Sulikowski said he would also like to see half-year program courses implemented into the district’s curriculum.

“Students would be exposed to a larger variety of programs which would allow them to have a much broader approach from different instructional teaching methods,” he said.

Allison T. Vass, 62, has lived in the township for 26 years. She is married with two children, ages 35 and 31.

Vass earned a bachelor’s degree in business administration from the University of South Florida. She is employed as an assistant store manager for Kohl’s Marlboro.

In the community, Vass has been a PTA volunteer for 25 years – most of the 25 years was involved with SEPTA, special education PTA. She is on the volunteer board of Special Projects for Special Children, which is a non profit organization that supports Camp Robin in Old Bridge.

At Kohl’s, Vass is in charge of the Kohl’s Cares program, which is a program that donates $500 grants to any organization that has fundraisers for children.

In 2008, she earned Citizen of the Year Honor from the Old Bridge Elks and in 2003 she worked with community businesses to help start a job coaching program at Old Bridge High School.

Vass is seeking her first term on the board. She has attended every board meeting in person and virtually, she said.

“I am running for BOE because I feel serving on the BOE would be a natural progression of my 25-plus years of volunteer service in this district and look forward to continuing my work advocating for all the children of Old Bridge,” she said. “With COVID-19 and the issue of state aid budget cuts, I feel that my voice of reason and compassion for the children and families of Old Bridge will be an asset to the board. I have always been an advocate for the children in Old Bridge.”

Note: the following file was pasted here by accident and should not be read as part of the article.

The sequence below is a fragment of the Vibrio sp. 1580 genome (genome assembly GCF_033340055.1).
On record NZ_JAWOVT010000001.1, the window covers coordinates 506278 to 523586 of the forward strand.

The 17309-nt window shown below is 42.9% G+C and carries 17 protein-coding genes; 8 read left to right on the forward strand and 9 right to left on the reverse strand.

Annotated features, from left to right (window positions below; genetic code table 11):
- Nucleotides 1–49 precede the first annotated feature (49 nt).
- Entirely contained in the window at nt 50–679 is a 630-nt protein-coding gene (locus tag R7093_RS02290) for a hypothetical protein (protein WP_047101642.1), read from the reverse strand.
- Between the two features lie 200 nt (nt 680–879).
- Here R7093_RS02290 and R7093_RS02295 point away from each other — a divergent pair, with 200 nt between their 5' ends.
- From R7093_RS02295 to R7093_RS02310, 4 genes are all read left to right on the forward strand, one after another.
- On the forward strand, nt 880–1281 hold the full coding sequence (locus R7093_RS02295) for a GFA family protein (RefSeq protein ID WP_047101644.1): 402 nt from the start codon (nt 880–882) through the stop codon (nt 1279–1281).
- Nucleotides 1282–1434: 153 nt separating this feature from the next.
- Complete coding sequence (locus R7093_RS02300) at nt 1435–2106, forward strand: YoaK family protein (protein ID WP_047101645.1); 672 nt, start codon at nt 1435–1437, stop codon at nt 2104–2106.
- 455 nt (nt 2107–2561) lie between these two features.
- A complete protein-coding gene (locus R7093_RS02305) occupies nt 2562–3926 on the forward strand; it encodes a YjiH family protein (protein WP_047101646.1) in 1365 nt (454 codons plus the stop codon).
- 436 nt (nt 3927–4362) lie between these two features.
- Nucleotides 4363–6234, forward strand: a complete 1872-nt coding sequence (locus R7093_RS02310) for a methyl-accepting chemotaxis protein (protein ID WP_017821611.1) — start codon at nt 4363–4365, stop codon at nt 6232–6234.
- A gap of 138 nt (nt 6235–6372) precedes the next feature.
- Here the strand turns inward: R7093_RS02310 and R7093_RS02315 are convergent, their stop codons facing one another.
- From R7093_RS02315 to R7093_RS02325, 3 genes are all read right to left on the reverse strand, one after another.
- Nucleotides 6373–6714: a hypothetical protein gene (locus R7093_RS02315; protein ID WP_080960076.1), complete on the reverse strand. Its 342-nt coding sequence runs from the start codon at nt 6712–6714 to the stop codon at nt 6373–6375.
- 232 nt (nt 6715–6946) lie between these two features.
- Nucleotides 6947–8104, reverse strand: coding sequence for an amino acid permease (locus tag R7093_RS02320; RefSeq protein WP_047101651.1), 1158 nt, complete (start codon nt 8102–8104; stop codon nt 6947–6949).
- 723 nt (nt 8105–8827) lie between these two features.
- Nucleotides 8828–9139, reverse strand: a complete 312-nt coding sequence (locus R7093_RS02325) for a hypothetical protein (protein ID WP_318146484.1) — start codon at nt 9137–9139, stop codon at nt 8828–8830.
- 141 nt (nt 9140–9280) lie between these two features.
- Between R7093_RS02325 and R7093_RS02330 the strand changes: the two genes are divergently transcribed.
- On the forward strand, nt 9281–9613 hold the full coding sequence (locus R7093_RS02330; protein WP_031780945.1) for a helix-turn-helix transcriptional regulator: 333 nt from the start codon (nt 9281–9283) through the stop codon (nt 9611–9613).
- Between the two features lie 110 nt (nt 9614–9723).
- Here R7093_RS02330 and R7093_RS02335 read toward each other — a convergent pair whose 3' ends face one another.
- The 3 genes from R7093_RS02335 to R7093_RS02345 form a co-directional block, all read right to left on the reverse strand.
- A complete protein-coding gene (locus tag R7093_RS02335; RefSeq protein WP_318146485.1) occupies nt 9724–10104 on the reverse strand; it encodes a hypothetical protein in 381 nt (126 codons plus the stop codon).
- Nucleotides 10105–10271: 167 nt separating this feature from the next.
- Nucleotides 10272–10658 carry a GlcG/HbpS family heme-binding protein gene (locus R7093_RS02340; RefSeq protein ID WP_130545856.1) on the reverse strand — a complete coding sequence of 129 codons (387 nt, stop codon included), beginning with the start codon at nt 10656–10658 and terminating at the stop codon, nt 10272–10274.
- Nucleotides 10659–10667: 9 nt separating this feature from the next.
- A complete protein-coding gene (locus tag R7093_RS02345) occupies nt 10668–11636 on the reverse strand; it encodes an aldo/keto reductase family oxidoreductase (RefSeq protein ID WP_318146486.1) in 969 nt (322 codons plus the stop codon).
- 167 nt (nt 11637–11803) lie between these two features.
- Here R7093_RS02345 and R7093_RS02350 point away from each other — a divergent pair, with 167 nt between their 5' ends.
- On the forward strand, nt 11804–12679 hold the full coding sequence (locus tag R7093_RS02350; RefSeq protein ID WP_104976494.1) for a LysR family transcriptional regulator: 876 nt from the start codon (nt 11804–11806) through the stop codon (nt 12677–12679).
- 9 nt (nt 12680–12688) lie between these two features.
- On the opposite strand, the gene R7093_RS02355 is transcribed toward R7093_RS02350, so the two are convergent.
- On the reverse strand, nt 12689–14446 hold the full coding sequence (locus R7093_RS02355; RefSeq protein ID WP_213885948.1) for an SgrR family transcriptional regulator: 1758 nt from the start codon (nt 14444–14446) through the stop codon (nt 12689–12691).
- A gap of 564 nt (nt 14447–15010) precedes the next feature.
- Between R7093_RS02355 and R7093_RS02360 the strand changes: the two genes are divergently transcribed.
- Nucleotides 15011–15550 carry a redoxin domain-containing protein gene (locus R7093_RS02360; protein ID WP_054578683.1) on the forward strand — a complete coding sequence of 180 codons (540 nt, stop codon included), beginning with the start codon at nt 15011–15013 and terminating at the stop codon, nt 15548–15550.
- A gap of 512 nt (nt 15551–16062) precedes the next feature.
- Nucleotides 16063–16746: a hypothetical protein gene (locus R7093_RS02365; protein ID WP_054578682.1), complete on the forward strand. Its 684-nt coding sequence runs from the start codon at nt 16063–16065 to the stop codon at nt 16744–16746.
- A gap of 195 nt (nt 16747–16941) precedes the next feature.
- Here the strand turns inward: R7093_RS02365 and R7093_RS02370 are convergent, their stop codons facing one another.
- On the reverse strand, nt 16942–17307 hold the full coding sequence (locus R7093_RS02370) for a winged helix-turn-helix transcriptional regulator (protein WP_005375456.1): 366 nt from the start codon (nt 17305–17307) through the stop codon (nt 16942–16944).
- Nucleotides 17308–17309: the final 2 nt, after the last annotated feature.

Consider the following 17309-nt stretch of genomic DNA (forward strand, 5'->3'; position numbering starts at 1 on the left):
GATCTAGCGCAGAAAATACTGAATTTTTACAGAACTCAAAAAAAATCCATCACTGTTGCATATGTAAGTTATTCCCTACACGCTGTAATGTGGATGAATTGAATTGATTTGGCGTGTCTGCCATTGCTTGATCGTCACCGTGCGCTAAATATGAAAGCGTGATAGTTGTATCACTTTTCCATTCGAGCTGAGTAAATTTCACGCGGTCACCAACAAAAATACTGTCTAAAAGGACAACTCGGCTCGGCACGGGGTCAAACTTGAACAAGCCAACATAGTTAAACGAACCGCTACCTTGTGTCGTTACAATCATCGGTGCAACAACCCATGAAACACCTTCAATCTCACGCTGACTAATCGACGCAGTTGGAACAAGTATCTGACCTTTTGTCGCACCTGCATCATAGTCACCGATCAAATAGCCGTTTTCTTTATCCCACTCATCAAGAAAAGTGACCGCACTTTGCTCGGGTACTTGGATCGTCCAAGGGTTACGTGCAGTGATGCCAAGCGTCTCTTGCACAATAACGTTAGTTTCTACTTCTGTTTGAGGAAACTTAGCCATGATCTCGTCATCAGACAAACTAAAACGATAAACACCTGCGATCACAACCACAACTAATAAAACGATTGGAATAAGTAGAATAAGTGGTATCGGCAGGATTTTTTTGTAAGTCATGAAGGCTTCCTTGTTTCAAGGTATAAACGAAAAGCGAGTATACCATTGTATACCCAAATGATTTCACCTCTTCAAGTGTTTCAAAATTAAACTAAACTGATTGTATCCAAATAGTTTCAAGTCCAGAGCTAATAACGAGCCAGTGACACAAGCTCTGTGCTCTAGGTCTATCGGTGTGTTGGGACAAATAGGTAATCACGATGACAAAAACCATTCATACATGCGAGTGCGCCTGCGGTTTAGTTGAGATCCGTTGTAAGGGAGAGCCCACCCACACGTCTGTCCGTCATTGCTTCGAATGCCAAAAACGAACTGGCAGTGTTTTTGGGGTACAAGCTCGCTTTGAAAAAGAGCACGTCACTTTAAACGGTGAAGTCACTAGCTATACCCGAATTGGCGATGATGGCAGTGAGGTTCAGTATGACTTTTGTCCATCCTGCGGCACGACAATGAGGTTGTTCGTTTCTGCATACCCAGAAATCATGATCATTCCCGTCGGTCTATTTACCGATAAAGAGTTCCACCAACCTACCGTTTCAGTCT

If elected, Vass said one of the areas she would like to concentrate on is communication between families, communities and the board.

“This year, communication is a focus of the BOE. I would like to be part of that initiative and help be the bridge between families, community and the board,” she said. “I would also like to concentrate on curriculum and programs. We have come such a long way with our innovative programs. I would like to make that a priority when it comes to budget time. I have always been a fair and logical voice in the community and I would hope that would be an asset to the BOE.”